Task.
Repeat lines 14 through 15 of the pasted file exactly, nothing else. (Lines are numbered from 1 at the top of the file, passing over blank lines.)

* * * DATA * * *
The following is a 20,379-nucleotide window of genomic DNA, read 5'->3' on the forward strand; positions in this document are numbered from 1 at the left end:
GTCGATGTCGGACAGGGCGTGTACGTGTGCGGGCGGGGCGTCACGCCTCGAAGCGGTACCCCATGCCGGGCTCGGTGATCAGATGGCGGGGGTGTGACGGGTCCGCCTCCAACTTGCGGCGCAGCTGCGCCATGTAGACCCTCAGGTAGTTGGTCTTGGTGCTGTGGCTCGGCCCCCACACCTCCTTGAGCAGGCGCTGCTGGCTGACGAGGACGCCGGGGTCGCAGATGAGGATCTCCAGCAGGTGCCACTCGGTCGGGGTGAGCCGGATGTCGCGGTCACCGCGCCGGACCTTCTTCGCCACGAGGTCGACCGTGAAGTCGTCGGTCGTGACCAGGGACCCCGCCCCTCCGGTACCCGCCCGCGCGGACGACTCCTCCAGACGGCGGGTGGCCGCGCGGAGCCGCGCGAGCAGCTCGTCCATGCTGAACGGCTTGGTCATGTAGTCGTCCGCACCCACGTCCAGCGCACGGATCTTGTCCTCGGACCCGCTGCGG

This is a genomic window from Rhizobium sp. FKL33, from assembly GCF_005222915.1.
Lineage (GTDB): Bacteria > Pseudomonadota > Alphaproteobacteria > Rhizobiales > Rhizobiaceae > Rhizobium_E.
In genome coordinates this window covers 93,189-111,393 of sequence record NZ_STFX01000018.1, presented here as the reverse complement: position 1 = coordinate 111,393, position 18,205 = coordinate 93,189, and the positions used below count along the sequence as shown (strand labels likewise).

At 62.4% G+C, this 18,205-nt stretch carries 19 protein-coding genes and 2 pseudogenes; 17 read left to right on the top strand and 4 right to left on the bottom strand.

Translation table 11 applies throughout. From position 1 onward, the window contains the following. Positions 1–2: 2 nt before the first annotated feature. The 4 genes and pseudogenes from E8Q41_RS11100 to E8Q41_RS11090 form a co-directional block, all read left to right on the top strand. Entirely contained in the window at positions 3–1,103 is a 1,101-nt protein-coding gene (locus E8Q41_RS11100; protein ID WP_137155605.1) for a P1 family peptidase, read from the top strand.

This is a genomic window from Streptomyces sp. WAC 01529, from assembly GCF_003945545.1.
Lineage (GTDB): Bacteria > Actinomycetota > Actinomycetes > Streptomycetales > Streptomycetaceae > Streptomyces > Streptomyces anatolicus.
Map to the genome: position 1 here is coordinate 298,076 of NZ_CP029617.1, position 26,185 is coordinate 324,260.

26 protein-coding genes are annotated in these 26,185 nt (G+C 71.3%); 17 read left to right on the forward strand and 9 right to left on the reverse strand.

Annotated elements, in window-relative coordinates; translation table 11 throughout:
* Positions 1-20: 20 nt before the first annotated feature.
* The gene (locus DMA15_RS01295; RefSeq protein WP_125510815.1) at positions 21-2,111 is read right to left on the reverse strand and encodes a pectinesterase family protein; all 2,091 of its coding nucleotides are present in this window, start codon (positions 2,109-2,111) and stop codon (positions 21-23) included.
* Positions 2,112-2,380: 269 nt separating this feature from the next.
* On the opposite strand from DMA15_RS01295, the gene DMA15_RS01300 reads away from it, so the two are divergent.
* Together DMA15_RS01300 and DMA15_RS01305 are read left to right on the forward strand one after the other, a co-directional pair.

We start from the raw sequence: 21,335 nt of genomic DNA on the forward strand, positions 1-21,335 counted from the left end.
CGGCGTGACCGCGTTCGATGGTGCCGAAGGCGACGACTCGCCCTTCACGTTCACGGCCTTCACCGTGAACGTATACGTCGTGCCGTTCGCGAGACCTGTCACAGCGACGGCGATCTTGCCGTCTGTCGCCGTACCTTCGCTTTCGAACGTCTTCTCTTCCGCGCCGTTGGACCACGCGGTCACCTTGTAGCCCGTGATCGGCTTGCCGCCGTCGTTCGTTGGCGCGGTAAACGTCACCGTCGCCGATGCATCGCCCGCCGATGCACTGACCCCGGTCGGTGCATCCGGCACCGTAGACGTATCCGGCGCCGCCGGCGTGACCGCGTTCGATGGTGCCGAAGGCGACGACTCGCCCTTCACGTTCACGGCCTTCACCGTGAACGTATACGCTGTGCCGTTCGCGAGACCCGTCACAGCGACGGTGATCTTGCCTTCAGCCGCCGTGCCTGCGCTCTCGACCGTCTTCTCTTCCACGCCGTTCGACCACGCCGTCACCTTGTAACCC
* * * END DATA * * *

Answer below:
* The gene (locus DMA15_RS01295; RefSeq protein WP_125510815.1) at positions 21-2,111 is read right to left on the reverse strand and encodes a pectinesterase family protein; all 2,091 of its coding nucleotides are present in this window, start codon (positions 2,109-2,111) and stop codon (positions 21-23) included.
* Positions 2,112-2,380: 269 nt separating this feature from the next.